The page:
Monday, 22 November 2010

"Get a job!", they say...

I was reading the various comments on Publico online regarding Luis Miguel Cintra´s interview to Tiago Bartolomeu Costa entitled “There is a concrete aggression against the companies”. On many occasions in the last months I felt uncomfortable, even shocked, with the violent, furious way some of the ‘commentators’, the majority anonymous, expressed their opinion against funding for culture, the arts and the artists and their contempt for them, demonstrating in certain cases – like in this one – big ignorance.

The ‘phenomenon’ is not exclusively portuguese. At the time the cuts were announced in the UK, some comments left by newspaper readers demonstrated the same fury, the same contempt, a lot of incomprehension and ignorance.

Given my profession, I tend to read these opinions from the point of view of communication. And I feel more and more that there are two issues the cultural sector, and the arts sector in particular, should address.

First of all, ‘institutional’ marketing (in quotes, because I use the term referring both to institutions and individuals). It is not enough to promote and communicate our programming. Nevertheless, because of the lack of resources and time, this is exactly what we all concentrate on. Only that in this way we end up reaching mainly existing audiences and not conquering non-audiences. Institutional marketing is a tool that would allow to communicate a vision, it would raise awareness regarding the values we defend, it would show the way a project is being built, it would try to define an accessible language, it would present ‘proofs’ as an answer to the concerns expressed by the public, it would create the basis for a relationship, it would help get support (I am not referring to financial support, but that also), it would commit into making evident the relevance of what is being created for the lives of all of us.

The second issue, very much related to the first, is that of the professionalization of those working in the area of communication and cultural marketing. It is curious that Luis Miguel Cintra himself, when he refers to the multiple tasks his small team is asked to carry out, he highlights the importance of two of them, both related to marketing: choosing photos and writing a press release.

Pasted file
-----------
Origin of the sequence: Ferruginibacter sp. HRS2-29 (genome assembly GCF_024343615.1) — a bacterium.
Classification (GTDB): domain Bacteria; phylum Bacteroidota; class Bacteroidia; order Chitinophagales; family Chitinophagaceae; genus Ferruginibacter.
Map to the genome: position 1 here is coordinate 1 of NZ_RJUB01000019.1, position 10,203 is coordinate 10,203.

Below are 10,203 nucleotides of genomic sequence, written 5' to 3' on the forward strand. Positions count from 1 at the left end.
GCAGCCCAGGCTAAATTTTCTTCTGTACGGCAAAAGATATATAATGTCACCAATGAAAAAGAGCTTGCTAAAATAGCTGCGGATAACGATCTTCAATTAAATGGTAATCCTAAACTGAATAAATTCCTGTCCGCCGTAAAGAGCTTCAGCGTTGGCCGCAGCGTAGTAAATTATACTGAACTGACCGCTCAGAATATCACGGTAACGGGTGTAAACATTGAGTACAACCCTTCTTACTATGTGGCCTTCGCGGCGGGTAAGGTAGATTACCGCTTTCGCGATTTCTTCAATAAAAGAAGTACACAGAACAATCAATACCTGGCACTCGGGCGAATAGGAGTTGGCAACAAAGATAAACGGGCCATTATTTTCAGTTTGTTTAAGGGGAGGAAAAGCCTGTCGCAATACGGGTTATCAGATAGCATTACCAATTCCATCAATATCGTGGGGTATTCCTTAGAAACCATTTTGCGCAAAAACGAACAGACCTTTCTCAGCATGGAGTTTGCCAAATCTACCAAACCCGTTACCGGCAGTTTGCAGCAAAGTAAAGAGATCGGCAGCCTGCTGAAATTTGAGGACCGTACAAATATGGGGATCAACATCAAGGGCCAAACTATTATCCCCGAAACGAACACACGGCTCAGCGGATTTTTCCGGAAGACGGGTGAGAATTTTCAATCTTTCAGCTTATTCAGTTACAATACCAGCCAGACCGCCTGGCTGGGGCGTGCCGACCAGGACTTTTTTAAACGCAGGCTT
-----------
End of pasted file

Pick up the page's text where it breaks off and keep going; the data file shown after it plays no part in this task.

Very often, the people working in this area are there by chance. Not questioning for a moment their commitment and dedication, many times we feel there is a lack of professional training, lack of general and specific knowledge that would allow for rigorous, consistent, relevant, innovative work. In order to work in this field, just like in any other, it is important to be well prepared, to have the knowledge and tools that would allow us to question, test, adapt, evaluate what is being done and at the same time offer good counseling to those dedicated to a different art.

It is not exactly the comments mentioned above that made me think about solutions and ways of reacting. It is very little honest on behalf of someone who believes to be informed and who pays to see the shows of Broadway, to claim that Luis Miguel Cintra does not convince anybody to go and see his shows. Although the number of spectators is not exactly a proof of quality, as we all know, the fact is that Luis Miguel Cintra, apart from having many shows sold out at the small Theatre of Bairro Alto, he manages to sell out day after day much bigger rooms when he moves to other theatres, mixing traditional and non-traditional audiences, those who follow him faithfully and others that are being exposed to his art for the first time. And that means something.

The above mentioned comments reminded me once again that ignorance exists and in the majority of the cases it is not intentional (like in these comments), but genuine. The challenge for those of us who work in the cultural sector - not only communications professionals, but also education professionals, without forgetting of course the artists themselves, programmers, artistic directors, museum directors, etc. – is to recognize it, to understand its causes, to fight it. And that means, in the first place, that we need to have adequate training in the field we are working. It also means that we should rethink and adjust our strategies and priorities.

No comments: